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European Journal of Clinical Pharmacology

, Volume 75, Issue 2, pp 179–187 | Cite as

Drug incompatibilities in intravenous therapy: evaluation and proposition of preventive tools in intensive care and hematology units

  • Ophélie MaisonEmail author
  • Cléa Tardy
  • Delphine Cabelguenne
  • Stéphanie Parat
  • Sophie Ducastelle
  • Vincent Piriou
  • Alain Lepape
  • Laure Lalande
Pharmacodynamics
  • 176 Downloads

Abstract

Purpose

Physicochemical incompatibility (PCI) between drugs infused together is frequent, but under-recognized. PCI can lead to drug inactivity, catheter occlusion, embolism or inflammatory reactions. The aims of this work were to identify most frequent and relevant drug incompatibilities and to review and develop strategies for their prevention.

Method

This was an observational prospective survey conducted between January and March 2015 in an intensive care unit (ICU) and in September 2014 in a hematology sterile unit (HSU). Drugs administered to patients were recorded and their compatibility assessed based on published compatibility data.

Results

Drug incompatibilities accounted for 12% (23/189) and 17% (116/686) of drug pairs infused in the ICU and the HSU, respectively. Pantoprazole was the most frequent drug implied in PCI. Regarding drug classes, anti-infective agents and gastrointestinal drugs were the most frequently implied. Among the incompatible pairs, 78% and 61% implicated a drug with extreme pH in the ICU and HSU, respectively. The tools proposed to reduce the frequency of PCI included: compatibility cross-tables, labeling of drugs with extreme pH and optimized administration schedules.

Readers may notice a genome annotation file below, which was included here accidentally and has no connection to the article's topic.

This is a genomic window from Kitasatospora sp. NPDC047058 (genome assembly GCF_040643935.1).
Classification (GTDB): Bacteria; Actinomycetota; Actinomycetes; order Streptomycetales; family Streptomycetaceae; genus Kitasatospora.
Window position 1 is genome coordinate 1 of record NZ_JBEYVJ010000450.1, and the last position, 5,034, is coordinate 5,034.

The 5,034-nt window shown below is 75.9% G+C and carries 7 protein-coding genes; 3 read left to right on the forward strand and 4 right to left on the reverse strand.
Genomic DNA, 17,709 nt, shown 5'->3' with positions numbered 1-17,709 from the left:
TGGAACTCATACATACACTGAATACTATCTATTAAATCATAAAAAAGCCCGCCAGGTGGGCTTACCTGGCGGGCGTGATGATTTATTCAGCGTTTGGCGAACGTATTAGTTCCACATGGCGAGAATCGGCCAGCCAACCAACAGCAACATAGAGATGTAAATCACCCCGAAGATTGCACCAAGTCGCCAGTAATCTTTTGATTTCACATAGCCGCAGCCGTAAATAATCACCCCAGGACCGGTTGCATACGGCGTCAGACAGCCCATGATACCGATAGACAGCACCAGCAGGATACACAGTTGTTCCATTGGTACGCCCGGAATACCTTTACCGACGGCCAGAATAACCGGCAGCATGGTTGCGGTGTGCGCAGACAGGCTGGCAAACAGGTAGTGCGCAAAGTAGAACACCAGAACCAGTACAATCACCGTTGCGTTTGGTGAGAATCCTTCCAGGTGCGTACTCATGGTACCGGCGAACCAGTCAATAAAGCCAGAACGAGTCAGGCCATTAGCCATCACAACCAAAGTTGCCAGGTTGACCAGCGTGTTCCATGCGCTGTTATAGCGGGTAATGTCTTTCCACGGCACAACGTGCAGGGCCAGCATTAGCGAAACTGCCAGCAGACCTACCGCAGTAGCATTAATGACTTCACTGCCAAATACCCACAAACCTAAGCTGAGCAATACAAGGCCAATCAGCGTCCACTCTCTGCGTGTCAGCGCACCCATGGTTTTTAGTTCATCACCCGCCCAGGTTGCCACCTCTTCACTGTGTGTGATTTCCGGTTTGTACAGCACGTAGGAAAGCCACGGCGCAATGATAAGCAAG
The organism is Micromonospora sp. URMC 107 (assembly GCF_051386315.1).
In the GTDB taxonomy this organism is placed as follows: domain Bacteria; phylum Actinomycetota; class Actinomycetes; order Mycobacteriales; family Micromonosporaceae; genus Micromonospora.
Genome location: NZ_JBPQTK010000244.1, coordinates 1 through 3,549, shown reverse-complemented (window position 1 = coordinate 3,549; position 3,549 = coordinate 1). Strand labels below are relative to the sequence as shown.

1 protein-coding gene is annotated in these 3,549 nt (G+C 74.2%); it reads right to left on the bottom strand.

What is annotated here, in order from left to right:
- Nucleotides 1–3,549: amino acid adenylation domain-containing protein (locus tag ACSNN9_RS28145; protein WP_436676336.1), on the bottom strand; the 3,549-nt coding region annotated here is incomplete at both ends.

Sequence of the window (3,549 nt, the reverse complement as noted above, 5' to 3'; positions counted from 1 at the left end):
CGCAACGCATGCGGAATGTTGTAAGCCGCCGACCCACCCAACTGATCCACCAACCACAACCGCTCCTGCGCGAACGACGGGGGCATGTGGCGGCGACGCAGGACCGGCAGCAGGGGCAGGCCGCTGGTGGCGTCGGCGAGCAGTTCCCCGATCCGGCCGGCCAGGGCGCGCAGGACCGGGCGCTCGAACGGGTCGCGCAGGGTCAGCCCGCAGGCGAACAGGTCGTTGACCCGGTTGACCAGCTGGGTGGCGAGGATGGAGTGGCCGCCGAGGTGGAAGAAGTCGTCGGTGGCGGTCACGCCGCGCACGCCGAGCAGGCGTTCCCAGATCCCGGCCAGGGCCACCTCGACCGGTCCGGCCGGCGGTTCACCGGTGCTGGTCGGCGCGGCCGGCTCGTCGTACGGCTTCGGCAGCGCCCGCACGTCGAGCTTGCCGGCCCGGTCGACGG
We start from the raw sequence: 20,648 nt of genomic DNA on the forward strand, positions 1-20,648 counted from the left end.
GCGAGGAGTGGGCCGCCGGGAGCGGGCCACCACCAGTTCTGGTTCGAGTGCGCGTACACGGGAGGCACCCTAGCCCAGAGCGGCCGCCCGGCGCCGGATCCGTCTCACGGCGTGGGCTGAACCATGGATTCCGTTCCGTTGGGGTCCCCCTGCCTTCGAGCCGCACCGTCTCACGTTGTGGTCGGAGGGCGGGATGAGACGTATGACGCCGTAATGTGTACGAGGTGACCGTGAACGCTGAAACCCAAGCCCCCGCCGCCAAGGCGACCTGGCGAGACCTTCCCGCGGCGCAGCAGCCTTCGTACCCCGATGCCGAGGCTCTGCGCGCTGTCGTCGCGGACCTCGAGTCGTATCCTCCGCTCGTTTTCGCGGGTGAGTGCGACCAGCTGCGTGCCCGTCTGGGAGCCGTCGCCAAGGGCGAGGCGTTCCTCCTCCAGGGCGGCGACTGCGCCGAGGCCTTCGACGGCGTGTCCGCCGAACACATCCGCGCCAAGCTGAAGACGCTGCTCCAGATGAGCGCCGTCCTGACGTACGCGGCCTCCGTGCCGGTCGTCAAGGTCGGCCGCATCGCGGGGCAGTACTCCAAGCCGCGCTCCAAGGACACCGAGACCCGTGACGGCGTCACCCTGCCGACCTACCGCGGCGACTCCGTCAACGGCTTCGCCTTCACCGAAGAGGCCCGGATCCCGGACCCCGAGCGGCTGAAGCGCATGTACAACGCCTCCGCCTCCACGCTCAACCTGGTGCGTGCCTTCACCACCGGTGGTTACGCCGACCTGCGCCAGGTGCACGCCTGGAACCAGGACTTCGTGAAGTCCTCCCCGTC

Conclusions

Given the frequency and the potential for severe consequences of PCI, pharmacists have a role to play in raising awareness of nurses and practitioners, and proposing adequate tools and solutions to reduce their incidence.

Keywords

Drug incompatibilities Intravenous therapy Adverse drug events prevention Pharmacist Intensive care unit 

Notes

Acknowledgments

Marion Nouvel, Anne-Gaëlle Caffin, Géraldine Iroir, Bérengère Clerc, Carole Dugrenier, Corinne Béal, Gilles Salles, Catherine Rioufol.

Supplementary material

228_2018_2602_MOESM1_ESM.docx (21 kb)
ESM 1 (DOCX 21 kb)

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Copyright information

© Springer-Verlag GmbH Germany, part of Springer Nature 2018

Authors and Affiliations

  1. 1.Department of Pharmacy, Groupement Hospitalier SudHospices Civils de LyonPierre BéniteFrance
  2. 2.Department of Hematology Oncology, Groupement Hospitalier SudHospices Civils de LyonPierre BéniteFrance
  3. 3.Department of Critical Care, Groupement Hospitalier SudHospices Civils de LyonPierre BéniteFrance

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